What on Earth happened to the Rupee?

First of all sorry for the hiatus. I had a good excuse. And a very satisfying one too. Insha Allah i’ll get around to blogging about SWY 24 when I’ve managed to piece together some reason out of the flood of memories in my head, but in the meanwhile, what on Earth is going on with the Rupee?
A seahorse and one rupee Sri Lankan coin by Anton Cruz
A little more than a month ago the rupee was doing fine. Ticking along at a nice pace of about 110 ish. The subsequent move to 115 fifteen shocked a few people, but in true Sri Lankan fashion, we put up and shut up about it and just moved on with our lives. After the sudden hike in petrol prices and the dollar skyrocketing to 124 rupees however, even the most cynically stiff eyebrows in the country raised in consternation.
A higher dollar is going to limit all those luxury imports, and the not so luxury ones too. Fuel for one thing. And all those imported items you see in supermarkets for another. Cornflakes, chocolates, ice cream etc etc. Online shoppers are going to find it harder to buy things they like, and inflation is going to gradually pick up as markets start reflecting the cheaper rupee in commodity prices.
Many greeted the devaluation of the rupee with shock. They weren’t expecting this. Where did it come from? Why did the government do this overnight? What in blue blazes is going on?
But was it really so shocking? Actually, it shouldn’t have been. For one, things were boiling up to this point for a while now, and for another, the government should have been way less abrupt in their decision to float the rupee. But of course, as Sri Lankans will do, they left it until the very last minute.
In economics we have what is known as the impossible trinity. Interest rates, exchange rates and inflation cannot be kept favorable at the same time. If you try to keep them all low, somewhere pressure is going to build up and the dam will pop. The Central Bank has long been propping up the rupee. They did this by selling dollars, buying rupees and keeping the rupee demand high, and keeping its price at somewhere around 110 per dollar. In  the meanwhile, they also lowered interest rates, facilitating large amounts of imports into the country. The imports dwarfed the exports and put a lot of pressure on the exchange rate, and it got harder and harder to keep propping it up.
In the meanwhile, a policy conflict developed between P.B. Jayausndera and the Central Bank. Jayasundera wanted the rupee to be devalued because he thought the price was too artificially high. This political uncertainty and lack of credibility drove would be investors to reconsider investing in Sri Lanka. Spooking the much needed forex (that was used to prop up the rupee) from coming in to the country. This essentially fulfilled the treasury secretary’s prophesy; the rupee had to be let go.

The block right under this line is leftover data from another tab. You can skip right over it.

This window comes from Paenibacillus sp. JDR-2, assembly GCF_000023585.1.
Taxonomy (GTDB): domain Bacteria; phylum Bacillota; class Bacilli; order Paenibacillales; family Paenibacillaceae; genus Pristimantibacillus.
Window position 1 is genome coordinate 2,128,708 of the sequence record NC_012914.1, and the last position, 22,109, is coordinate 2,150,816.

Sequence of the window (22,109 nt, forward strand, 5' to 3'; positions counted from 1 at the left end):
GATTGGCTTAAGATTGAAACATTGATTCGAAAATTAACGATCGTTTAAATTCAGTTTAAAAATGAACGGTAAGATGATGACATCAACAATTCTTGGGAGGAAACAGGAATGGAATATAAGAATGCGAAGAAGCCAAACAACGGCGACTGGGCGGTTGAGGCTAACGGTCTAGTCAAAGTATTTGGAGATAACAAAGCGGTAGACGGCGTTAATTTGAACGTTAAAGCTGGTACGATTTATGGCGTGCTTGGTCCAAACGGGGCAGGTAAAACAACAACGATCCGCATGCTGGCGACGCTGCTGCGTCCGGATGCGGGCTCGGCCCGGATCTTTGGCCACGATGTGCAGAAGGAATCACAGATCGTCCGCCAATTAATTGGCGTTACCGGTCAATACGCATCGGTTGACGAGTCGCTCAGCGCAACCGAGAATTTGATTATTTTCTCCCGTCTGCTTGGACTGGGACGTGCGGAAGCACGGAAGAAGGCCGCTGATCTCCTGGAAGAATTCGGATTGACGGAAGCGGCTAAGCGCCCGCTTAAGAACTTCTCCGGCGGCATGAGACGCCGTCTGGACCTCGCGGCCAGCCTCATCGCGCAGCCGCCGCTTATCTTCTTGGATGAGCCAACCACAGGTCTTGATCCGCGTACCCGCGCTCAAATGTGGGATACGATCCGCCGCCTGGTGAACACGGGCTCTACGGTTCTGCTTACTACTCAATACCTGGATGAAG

That, however, is not to say that the rupee devaluation is the treasury secretary’s fault. Many economists have been maintaining for a while that the rupee should have been eased. The central bank’s intervention couldn’t go on forever. The large amounts of imports resulting from the low interest rates coupled with the cheaper rupee was causing a lot of pressure on the country’s Balance of Payments, or BOP. The BOP is basically the status of a country’s financial dealings with the rest of the world in a given period of time. And if we owe much more money that we are taking in, as it happens when exports are dwarfed by imports, it is generally not a good sign.
Will this situation last forever? Analysts favor both sides of the argument. Some say it’ll skyrocket on past 130, while others believe it will stabilize around 117. The bottom line? It’s hard to say. If Sri Lanka continues to get more foreign inflows via stock market investments and FDI (a Malaysian entity just bought a Rs. 14bn in JKH today for instance) the Rupee might rise in value. But If capital flees the country for some reason like another global crisis or local political uncertainty the rupee could devalue even more.
The fuel prices are also a primary concern, and have increased due to international speculation on the Iran issue. If the Iran issue escalates globally then Sri Lanka will be in a bit of hot water (or should i say hot petrol?) because we are highly dependent on Iranian oil. This is not an entirely inviting prospect for the Rupee or to the economy as a whole, but this issue probably warrants a post of its own.
In other news, nice to be back. The heat is really oppressive, and the fuel prices are killing me. Also, I wish Amazon delivered more stuff to Sri Lanka aside from just books.
  1. Chavie said:

    Hey! Good to have you posting again. 😀

    Interesting stuff about the impossible trinity and exchange rates. What’s up with commodity prices in Sri Lanka btw? Are they artificially high, or are our wages low? 😐

    • Whacko said:

      Hey sorry for the late response. Well they’re pretty low. last year was a good one for commodities. Global prices were low and local supply was good. Prices might rise a bit as fuel prices start impacting!

  2. Johan said:

    Get an ARAMEX shop n ship box in the US. That’s how I get amazon stuff

    • Whacko said:

      Thanks, i’ll check that out

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